Woo group alumna and Utah State University professor Lisa Berreau has been named a Fellow of the American Association for the Advancement of Science (AAAS), one of the nation’s top national science honors. One of 391 honorees recognized nationwide, she will be formally honored in a Feb. 18 ceremony during the association’s 2017 annual meeting in Boston.

An inorganic chemist, Berreau is recognized for her innovative work in understanding reaction involving metals and dioxygen that led to carbon-carbon bond cleavage and the influence of hydrogen bonding on metal-centered reactivity. Her work investigates the role metal ions play in human health, the environment and catalysis.

“Dr. Berreau is a most deserving awardee and Utah State is thrilled she is receiving this prestigious recognition,” says Maura Hagan, dean of USU’s College of Science. “She promotes the role of science not only as an accomplished researcher, but also as a dedicated educator and administrator.”

In addition to her administrative and research efforts at Utah State, where she teaches and supervises a team of graduate and undergraduate students in research, Berreau serves as treasurer of the American Chemical Society of Inorganic Chemistry.

At USU, Berreau was awarded the prestigious National Science Foundation CAREER Research Fellowship and was also named a Herman Frasch Foundation Fellow. In 2006, she was named “Undergraduate Research Mentor of the Year” for USU’s College of Science.

Berreau earned a bachelor’s degree from Mankato State University in 1990 and completed a doctorate from Iowa State University in 1994. She returned to her native state in 1995, where she served as a postdoctoral fellow at the University of Minnesota until 1998. She joined USU as a faculty member in 1998, where she became a full professor in 2011 and served as interim dean for the College of Science from 2014-2015.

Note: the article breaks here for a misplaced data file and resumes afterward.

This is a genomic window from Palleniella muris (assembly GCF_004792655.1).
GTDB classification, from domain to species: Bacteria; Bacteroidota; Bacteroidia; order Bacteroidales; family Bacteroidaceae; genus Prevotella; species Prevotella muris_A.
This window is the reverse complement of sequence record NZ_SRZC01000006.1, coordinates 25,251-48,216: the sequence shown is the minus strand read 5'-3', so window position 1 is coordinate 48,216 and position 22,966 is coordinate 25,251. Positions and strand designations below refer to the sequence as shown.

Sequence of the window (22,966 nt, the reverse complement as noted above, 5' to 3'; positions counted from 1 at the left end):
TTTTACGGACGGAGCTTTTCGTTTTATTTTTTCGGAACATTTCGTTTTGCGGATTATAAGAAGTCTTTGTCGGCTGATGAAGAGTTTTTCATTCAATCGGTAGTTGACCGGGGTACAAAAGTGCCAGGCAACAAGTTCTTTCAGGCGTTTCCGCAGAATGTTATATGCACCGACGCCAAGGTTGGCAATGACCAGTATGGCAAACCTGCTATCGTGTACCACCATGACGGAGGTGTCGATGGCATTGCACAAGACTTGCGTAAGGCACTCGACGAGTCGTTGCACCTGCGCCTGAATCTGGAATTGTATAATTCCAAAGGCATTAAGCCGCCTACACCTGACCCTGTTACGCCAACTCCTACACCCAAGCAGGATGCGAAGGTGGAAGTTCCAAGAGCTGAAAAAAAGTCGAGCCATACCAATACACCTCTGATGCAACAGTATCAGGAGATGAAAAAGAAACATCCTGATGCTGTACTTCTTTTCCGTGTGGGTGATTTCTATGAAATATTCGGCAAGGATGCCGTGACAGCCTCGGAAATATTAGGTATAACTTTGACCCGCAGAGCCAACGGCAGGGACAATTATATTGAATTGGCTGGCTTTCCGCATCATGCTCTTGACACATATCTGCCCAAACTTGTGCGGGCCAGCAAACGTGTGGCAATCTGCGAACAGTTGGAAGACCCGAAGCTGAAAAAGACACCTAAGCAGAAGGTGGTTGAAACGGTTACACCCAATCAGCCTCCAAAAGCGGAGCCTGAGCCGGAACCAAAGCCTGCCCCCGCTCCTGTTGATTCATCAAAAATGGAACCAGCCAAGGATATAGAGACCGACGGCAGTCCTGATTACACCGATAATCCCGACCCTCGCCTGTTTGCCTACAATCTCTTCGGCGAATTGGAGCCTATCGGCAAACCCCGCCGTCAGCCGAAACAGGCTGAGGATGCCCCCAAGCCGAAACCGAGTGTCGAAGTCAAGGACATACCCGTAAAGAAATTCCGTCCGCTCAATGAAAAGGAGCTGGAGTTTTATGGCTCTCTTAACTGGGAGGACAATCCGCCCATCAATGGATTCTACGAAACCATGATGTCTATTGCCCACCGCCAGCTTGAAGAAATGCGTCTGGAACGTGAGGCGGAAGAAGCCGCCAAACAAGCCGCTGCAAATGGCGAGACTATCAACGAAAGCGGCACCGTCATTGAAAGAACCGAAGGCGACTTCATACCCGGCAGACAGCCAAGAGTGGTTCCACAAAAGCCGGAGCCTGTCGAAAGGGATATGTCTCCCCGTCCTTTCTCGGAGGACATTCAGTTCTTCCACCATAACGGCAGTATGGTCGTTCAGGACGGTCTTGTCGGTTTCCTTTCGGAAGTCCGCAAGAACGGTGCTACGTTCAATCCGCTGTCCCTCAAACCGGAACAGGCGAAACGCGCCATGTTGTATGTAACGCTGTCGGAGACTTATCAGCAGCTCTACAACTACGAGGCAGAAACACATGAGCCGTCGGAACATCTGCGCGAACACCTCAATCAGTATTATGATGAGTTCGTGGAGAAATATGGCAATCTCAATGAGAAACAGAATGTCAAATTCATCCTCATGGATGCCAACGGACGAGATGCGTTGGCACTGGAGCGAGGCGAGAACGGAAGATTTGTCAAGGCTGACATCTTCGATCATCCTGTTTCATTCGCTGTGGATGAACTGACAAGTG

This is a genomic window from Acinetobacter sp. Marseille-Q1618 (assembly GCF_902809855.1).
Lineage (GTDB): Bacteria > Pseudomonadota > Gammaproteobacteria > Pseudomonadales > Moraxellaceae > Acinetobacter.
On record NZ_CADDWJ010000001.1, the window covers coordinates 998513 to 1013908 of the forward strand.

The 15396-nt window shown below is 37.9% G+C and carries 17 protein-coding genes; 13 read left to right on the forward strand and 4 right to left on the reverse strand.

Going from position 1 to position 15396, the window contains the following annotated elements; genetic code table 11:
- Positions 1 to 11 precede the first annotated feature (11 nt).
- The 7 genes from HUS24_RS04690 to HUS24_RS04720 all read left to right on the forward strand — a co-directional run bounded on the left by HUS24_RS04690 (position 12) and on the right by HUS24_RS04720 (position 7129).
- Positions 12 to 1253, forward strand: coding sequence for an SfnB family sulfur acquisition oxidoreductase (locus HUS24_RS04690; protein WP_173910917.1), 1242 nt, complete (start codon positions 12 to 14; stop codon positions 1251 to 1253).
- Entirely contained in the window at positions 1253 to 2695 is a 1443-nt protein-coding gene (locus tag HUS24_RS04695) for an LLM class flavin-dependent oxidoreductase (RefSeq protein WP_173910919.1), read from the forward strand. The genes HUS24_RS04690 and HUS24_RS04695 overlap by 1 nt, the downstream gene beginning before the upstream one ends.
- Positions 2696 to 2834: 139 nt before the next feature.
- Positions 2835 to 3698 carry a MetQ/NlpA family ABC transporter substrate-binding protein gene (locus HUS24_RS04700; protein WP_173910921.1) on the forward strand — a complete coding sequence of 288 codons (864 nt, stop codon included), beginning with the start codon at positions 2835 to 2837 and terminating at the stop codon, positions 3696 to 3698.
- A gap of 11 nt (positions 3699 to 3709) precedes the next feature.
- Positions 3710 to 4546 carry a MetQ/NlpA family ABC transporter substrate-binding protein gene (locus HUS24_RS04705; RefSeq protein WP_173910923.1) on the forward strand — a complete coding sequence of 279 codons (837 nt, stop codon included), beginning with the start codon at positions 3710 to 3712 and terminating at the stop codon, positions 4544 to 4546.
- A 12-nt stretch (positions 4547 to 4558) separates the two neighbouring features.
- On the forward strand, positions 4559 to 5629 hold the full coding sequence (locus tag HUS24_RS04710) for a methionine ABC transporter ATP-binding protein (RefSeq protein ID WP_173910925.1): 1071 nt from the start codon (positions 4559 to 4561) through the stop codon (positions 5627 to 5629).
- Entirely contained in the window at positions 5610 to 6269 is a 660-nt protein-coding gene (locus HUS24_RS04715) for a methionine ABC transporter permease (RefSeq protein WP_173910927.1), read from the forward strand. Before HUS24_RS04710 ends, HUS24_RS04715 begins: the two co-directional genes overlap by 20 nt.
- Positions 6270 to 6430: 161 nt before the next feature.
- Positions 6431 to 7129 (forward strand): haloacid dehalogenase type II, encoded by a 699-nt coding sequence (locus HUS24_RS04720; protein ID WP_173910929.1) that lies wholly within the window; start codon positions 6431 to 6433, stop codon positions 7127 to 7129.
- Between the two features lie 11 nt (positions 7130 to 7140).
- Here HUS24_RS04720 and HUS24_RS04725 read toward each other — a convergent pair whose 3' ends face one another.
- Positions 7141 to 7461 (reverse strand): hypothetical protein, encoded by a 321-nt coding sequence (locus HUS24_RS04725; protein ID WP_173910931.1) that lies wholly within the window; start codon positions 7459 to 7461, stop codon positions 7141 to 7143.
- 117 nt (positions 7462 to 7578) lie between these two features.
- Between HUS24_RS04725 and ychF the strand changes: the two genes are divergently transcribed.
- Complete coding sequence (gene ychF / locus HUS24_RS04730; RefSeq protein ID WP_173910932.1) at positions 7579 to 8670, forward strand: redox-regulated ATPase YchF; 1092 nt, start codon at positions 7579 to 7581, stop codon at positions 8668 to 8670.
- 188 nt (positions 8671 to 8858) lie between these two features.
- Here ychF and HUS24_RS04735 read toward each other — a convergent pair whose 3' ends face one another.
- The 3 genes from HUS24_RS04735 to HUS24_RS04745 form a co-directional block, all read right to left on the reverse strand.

The AAAS is the world’s largest general scientific society and publisher of a number of academic journals, including the association’s flagship publication “Science.”

Chemistry of Materials October 2016

Congratulations to students Brian Rosales, Long Men and Michael Hanrahan and Drs. Sarah Cady, Aaron Rossini and Javier Vela on the October cover of Chemistry of Materials!

“Promising” and “remarkable” are two words Ames Laboratory scientist and chemistry professor Javier Vela uses to describe recent research results on organolead mixed-halide perovskites.

Professor Javier Vela's new perovskite research discoveries may lead to solar cell, LED advances

Iowa State University Awards 2016

Fifty Iowa State employees, recipients of the 2016 university-wide awards, were recognized during an afternoon ceremony on Monday, Sept. 26.  Chemistry personnel who were honored include:

Professor Keith Woo--Regent's Award for Faculty Excellence
Professor Aaron Sadow--Iowa State University Award for Early Achievement in Research
Renee Harris--Regent's Award for Staff Excellence


Liberal Arts and Science College Awards 2016

Iowa State's College of Liberal Arts and Sciences held its Fall Convocation on September 14. Several faculty and staff members from Chemistry were honored with awards:

Outstanding Teaching: Professor Jacob Petrich
Outstanding Teaching (Non-Tenure Eligible): Professor Jesudoss Kingston
Early Achievement in Research: Professor Levi Stanley
Institutional Service Award: Professor Emily Smith
Professional & Scientific Excellence Award: Nancy Olson
Merit Excellence: Carlene Auestad
Learning Community Leadership Award: John Burright


Professor Theresa Windus and team secure $35 million NSF award

The National Science Foundation has committed $35 million to Professor Theresa Windus and her team to improve scientific software that will make it possible to perform virtual experiments and explore laboratory research data with reliable, reproducible results.
Read more about it here.